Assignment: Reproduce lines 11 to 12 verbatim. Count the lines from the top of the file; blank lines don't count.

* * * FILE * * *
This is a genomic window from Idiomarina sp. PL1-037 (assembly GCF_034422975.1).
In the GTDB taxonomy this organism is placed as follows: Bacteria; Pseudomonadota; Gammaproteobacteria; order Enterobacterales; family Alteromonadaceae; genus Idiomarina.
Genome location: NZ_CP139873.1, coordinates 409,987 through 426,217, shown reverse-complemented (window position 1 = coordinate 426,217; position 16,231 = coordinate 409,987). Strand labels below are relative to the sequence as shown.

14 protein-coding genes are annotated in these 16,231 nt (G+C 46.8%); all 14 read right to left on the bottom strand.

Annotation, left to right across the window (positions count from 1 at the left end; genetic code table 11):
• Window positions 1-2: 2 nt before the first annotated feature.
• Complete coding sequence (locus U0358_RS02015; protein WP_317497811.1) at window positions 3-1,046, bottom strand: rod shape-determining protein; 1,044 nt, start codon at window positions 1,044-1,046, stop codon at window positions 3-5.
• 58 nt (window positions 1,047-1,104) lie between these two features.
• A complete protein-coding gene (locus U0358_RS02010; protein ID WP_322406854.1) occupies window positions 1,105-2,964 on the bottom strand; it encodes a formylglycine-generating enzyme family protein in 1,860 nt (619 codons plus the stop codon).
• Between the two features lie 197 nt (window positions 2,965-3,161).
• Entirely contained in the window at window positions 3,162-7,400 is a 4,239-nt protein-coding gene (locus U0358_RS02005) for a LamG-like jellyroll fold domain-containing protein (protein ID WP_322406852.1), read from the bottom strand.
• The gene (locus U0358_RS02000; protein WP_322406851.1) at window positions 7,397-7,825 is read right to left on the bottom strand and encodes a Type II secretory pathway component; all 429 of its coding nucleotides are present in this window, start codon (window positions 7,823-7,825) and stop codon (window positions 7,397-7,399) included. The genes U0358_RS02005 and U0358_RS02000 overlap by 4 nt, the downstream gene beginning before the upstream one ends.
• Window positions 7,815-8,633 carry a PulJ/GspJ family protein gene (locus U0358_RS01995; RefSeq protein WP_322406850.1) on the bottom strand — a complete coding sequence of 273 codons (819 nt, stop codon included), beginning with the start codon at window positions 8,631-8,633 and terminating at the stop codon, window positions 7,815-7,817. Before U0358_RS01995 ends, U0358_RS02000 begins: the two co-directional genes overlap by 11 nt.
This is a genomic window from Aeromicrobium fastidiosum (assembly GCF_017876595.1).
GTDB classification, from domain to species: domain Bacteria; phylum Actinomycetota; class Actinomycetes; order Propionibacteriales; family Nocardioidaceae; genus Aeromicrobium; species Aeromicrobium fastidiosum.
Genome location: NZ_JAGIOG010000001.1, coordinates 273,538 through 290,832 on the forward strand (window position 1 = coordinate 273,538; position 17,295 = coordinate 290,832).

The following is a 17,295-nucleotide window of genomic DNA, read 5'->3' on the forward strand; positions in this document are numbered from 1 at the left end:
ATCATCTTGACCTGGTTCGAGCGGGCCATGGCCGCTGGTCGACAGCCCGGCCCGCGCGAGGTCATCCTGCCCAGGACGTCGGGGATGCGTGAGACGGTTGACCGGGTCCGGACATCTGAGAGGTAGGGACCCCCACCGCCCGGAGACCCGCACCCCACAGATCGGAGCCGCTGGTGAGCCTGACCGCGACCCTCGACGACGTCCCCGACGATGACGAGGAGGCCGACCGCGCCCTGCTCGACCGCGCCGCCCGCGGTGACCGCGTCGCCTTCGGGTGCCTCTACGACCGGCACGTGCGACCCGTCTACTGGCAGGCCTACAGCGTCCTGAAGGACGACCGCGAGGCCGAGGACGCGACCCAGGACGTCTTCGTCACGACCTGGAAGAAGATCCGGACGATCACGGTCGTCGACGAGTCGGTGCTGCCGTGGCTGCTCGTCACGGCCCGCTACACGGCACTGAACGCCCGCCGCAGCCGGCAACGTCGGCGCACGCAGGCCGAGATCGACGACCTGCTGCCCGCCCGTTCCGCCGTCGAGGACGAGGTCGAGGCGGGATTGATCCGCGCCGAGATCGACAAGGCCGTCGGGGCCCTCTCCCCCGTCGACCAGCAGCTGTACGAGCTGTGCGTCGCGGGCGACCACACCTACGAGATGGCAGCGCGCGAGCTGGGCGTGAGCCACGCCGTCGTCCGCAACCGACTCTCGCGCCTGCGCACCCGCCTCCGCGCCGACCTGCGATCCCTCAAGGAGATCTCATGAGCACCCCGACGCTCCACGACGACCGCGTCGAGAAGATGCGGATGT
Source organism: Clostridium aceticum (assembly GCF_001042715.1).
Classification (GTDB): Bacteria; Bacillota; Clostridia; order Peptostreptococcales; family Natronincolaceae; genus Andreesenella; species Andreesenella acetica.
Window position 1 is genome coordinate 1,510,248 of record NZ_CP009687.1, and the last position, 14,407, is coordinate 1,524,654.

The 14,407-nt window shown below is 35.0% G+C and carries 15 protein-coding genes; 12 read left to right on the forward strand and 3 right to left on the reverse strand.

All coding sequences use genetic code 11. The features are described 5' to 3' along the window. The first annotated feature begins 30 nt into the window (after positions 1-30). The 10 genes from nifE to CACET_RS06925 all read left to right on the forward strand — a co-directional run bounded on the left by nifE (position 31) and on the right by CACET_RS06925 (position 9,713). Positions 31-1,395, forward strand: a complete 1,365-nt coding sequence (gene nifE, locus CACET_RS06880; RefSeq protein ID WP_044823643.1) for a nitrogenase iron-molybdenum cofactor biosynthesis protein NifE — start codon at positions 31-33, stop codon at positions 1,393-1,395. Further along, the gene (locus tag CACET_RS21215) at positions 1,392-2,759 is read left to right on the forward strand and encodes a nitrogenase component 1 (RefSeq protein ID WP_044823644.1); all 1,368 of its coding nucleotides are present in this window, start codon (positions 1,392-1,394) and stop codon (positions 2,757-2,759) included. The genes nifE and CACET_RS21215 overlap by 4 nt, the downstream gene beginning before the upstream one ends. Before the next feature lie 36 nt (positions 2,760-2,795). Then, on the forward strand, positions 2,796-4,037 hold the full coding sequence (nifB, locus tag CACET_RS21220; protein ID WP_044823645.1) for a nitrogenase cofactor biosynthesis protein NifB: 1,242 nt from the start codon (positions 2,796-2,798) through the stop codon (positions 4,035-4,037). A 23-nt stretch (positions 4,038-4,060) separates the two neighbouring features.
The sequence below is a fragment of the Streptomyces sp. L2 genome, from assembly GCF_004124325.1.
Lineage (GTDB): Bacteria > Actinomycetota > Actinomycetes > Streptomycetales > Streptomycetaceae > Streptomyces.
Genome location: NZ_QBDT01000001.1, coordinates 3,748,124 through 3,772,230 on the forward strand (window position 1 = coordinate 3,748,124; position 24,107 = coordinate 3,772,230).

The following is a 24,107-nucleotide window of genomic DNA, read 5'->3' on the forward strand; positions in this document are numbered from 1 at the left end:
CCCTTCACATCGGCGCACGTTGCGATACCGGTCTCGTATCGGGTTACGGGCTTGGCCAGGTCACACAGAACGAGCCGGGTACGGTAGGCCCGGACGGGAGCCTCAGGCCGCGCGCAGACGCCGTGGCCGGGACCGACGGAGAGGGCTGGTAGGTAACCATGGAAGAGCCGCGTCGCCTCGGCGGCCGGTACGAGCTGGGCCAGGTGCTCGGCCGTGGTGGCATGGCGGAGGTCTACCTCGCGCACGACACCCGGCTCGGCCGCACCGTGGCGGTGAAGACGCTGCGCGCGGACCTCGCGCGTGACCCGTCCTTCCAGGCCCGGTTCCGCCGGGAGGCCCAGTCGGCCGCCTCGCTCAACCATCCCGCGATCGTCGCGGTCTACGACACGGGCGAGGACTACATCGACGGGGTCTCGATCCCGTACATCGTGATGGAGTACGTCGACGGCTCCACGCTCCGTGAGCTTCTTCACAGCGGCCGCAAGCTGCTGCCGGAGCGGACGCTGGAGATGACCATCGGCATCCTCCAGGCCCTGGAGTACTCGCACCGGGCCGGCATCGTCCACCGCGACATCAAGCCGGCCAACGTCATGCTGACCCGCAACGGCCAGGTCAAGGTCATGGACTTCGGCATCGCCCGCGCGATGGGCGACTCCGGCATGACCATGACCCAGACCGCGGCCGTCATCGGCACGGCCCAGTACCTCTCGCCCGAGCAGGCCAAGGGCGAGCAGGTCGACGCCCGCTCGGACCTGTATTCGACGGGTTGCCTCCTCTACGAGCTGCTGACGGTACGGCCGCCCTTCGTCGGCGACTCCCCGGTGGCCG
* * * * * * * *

• Entirely contained in the window at window positions 3,162-7,400 is a 4,239-nt protein-coding gene (locus U0358_RS02005) for a LamG-like jellyroll fold domain-containing protein (protein ID WP_322406852.1), read from the bottom strand.
• The gene (locus U0358_RS02000; protein WP_322406851.1) at window positions 7,397-7,825 is read right to left on the bottom strand and encodes a Type II secretory pathway component; all 429 of its coding nucleotides are present in this window, start codon (window positions 7,823-7,825) and stop codon (window positions 7,397-7,399) included. The genes U0358_RS02005 and U0358_RS02000 overlap by 4 nt, the downstream gene beginning before the upstream one ends.